At Salt Lake City's Utah International Charter School, just 3.8 percent of students scored proficiently in English and fewer than 2 percent scored proficiently in math and science.
"Basically I had zero to two kids in each grade level in each test who got a passing score," Utah International Charter School Principal Angela Rowland said. "It's hard to see your school's test scores at the bottom."
The SAGE (Student Assessment of Growth and Excellence) test, taken by students for the first time last spring, uses a computerized format that adapts in difficulty to individual test-takers and frequently asks students to reason through questions without providing multiple-choice answers. It is aligned with the state's new math and English standards, which are designed to measure college and career readiness.
Educators say the test creates a higher level of expectation. One state official compared the test to placing hurdles in the pathway of a runner.
Rowland said SAGE is a better test than Utah's previous year-end assessment, the Criterion-Referenced Test. But she said SAGE is difficult for students who are not native English speakers or recent immigrants to the United States, which describes most of the student body at Utah International in South Salt Lake.
"The SAGE test is not designed for English learners," she said. "It's designed for kids who were born and raised here."
She said one question asked students to read contrasting articles about the management of bison and write an argumentative essay. The students would have done better if they knew what bison were, Rowland said, but she was not permitted to explain the word to them.
"I'm sure [SAGE designers] worked hard to get cultural bias out, but you just can't get it out," she said. "You just can't."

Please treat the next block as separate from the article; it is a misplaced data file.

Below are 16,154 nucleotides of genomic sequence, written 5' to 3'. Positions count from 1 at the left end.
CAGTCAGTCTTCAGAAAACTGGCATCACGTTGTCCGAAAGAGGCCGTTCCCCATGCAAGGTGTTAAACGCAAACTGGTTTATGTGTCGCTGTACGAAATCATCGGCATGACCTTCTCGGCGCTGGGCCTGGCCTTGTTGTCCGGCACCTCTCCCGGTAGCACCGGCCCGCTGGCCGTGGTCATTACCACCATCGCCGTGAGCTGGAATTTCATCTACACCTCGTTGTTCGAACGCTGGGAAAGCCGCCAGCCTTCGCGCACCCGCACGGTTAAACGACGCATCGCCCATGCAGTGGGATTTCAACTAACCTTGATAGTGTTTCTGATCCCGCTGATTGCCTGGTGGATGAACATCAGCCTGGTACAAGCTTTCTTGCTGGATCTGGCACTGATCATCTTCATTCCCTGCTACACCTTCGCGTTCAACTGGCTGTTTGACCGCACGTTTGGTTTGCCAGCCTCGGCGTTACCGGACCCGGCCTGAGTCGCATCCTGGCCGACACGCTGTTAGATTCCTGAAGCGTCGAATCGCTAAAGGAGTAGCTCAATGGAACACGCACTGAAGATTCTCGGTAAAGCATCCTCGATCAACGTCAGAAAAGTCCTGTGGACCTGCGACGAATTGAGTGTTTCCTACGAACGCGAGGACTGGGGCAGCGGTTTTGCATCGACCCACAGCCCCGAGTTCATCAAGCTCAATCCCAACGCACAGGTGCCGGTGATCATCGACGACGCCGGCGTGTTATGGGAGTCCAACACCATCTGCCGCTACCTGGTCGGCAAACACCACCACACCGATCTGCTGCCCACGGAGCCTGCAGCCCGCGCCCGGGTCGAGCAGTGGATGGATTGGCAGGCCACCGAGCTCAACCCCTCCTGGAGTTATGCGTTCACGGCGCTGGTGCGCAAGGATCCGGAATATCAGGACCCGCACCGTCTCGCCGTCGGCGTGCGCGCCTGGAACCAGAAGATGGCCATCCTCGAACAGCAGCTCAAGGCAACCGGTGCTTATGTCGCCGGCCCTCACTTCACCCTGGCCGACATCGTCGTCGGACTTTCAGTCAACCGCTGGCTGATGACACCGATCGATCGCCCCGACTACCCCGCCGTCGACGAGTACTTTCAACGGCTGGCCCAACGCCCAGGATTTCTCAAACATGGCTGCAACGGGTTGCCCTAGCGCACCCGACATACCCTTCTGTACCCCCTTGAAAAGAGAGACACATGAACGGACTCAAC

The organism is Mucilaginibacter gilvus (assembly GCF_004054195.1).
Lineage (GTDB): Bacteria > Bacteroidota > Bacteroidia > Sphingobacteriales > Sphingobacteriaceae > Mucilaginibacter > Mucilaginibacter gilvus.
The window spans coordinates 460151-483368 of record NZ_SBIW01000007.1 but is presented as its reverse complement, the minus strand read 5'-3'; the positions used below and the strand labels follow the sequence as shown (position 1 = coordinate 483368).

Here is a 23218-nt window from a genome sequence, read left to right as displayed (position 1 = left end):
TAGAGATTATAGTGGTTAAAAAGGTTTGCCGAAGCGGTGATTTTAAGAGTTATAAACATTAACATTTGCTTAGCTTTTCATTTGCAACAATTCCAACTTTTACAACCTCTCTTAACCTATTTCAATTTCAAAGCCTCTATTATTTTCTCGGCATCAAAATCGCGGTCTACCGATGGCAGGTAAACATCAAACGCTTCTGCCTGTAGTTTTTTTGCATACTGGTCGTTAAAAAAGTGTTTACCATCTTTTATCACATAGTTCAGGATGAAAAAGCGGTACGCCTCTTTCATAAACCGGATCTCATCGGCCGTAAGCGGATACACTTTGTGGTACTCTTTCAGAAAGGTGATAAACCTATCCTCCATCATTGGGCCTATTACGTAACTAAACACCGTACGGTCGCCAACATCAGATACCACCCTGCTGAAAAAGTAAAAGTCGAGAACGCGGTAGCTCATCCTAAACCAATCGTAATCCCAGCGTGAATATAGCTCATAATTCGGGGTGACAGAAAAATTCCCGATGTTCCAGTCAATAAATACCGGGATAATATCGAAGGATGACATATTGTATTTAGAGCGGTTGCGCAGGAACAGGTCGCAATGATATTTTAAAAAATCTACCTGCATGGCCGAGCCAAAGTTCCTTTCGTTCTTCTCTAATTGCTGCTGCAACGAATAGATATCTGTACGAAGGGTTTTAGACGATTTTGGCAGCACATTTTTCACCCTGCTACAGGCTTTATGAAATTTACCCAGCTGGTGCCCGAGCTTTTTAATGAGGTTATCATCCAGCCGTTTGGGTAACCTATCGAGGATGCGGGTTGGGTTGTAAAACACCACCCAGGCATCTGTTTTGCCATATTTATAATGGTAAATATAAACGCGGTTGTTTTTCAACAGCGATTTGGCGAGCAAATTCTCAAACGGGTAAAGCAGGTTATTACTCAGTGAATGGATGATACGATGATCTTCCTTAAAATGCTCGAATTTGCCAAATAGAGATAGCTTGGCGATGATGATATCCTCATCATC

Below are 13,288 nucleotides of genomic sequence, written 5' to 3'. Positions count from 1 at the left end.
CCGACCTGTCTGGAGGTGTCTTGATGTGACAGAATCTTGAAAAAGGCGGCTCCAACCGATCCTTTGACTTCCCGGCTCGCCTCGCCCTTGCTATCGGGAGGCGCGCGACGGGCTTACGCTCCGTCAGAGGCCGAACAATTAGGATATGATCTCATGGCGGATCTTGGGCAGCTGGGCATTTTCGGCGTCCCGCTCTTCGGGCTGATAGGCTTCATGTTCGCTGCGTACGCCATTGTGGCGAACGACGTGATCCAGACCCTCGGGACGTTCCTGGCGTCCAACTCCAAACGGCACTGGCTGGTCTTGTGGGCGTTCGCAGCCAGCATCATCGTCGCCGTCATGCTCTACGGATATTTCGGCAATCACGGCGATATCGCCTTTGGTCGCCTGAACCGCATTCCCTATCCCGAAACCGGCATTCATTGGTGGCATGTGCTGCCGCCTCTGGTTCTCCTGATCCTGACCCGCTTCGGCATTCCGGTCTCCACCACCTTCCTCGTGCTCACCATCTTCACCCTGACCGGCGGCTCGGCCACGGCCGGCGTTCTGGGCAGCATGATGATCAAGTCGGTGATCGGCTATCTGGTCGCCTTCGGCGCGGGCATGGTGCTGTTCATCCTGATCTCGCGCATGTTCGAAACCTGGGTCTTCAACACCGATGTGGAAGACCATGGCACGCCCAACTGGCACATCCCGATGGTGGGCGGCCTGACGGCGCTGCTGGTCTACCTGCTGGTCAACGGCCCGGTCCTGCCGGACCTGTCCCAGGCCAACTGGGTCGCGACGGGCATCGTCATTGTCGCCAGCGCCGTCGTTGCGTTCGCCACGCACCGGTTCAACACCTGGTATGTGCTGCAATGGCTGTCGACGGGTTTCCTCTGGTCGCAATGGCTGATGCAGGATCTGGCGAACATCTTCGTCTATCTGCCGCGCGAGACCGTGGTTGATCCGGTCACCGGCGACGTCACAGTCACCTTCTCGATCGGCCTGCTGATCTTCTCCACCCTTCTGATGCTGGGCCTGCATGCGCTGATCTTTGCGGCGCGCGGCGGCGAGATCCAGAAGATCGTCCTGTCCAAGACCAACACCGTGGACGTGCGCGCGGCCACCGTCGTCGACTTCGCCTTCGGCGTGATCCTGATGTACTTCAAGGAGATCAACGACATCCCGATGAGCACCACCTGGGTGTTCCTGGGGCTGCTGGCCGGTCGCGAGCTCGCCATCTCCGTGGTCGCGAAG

Charter schools receive public funds, but are overseen by a governing board rather than elected school board members. Charters also are allowed to deviate from conventional school curriculum, for example, teaching from the Founding Fathers' writings or based on the Socratic method. Charter school advocates argue that the independent schools are able to foster innovation and respond to the needs of underserved students by maintaining autonomy.
Despite that innovation, Monday's test results show many charter school students' mastery of core subjects was similar to that of their peers at traditional public schools.
Students at Timpanogos Academy charter school in Lindon tested at proficiency rates of 35.8 percent in English, 53.1 percent in math and 32.2 percent in science, on average. At Rocky Mountain Elementary four blocks away, 51.3 percent of students scored proficiently on English, with 46.4 percent proficient in math and 43.4 percent proficient in science.
In Draper, Summit Academy charter school students earned proficiency rates of 58.6 percent in English, 58.9 percent in math and 53.3 percent in science compared to rates of 62.4 percent, 58.9 percent and 53.6 percent, respectively, at Draper Elementary about a mile away.
Several charter schools posted much higher scores.
More than three-fourths, 79.9 percent, of students at Northern Utah Academy for Math, Engineering & Science (NUAMES) in Layton tested proficient in science the highest single subject score among the state's charter schools.
At the same time, several charter schools posted single-digit proficiency rates in at least one subject, including the Utah International Charter School, Rose Park's Pacific Heritage Academy and the Utah Career Path High School in Kaysville. Even more posted proficiency rates in the teens.
Kim Frank, executive director of the Utah Charter Network, said academic rigor is one of several factors a family considers when choosing to enroll in a charter school. Charter schools often have specialized areas of interest or targeted programming, she explained, that doesn't always translate into high scores on a standardized test.
"It's more the culture of the charter school that [parents] are looking for," she said.
Frank said she was mostly pleased with the SAGE results, particularly at the high school level, where early-college charters such as NUAMES were among the highest scoring in the state.
She also said that considering the unfamiliarity and difficulty of the SAGE test, she was not surprised that the state's traditional schools and charter schools struggled.